The first legislative elections in Lebanon since the economic collapse of the country and the massive protests of 2019, with the political class plunged into an evident situation of disrepute, concluded with the closing of the polls on Sunday and with the counting of the votes this Monday, still with interim results. The data, according to information collected by the newspaper 'L'Orient le Jour', a priori reflected a blow from the largest parliamentary bloc, the Shiite militia party Hezbollah, supported by Iran and considered a "terrorist" organization by several Western countries.
The first results indicate that they are at risk of not getting the 65 seats necessary to maintain the majority they have enjoyed since 2018, while the opposition gains strength. His Christian ally, the Free Patriotic Movement (MPL) of President Michel Aoun, also suffered losses of support. Instead, the Lebanese Forces (LF), led by Samir Geagea and with strong ties to Saudi Arabia, won several seats and is expected to emerge as the largest Christian party. "We can say that the Lebanese people have sanctioned power and joined us, expressing their will for a new beginning," said their spokesman, Marc Saad.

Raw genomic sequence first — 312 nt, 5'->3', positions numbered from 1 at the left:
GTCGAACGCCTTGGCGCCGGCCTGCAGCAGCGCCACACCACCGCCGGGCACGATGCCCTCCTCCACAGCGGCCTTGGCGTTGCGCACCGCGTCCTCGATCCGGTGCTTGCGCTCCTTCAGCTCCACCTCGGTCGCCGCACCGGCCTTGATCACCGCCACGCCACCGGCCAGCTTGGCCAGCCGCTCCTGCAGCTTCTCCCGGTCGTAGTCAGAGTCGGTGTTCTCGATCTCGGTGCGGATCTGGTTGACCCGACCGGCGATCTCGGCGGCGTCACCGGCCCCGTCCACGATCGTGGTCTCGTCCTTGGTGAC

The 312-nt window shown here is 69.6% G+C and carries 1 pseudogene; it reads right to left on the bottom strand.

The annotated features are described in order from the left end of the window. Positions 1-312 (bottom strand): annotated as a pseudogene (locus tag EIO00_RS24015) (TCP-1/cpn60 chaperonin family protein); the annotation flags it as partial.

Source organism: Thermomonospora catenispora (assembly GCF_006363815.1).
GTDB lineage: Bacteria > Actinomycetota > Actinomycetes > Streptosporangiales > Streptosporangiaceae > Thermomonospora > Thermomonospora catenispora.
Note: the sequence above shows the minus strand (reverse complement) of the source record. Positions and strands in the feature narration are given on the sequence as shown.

Almost 4 million citizens were called to vote on Sunday, but the electoral appointment had a low turnout, 41%, 8 points below the previous elections of 2018. Regardless of the results, which could influence the presidential elections scheduled for November, analysts foresee months of negotiations for the formation of the next government.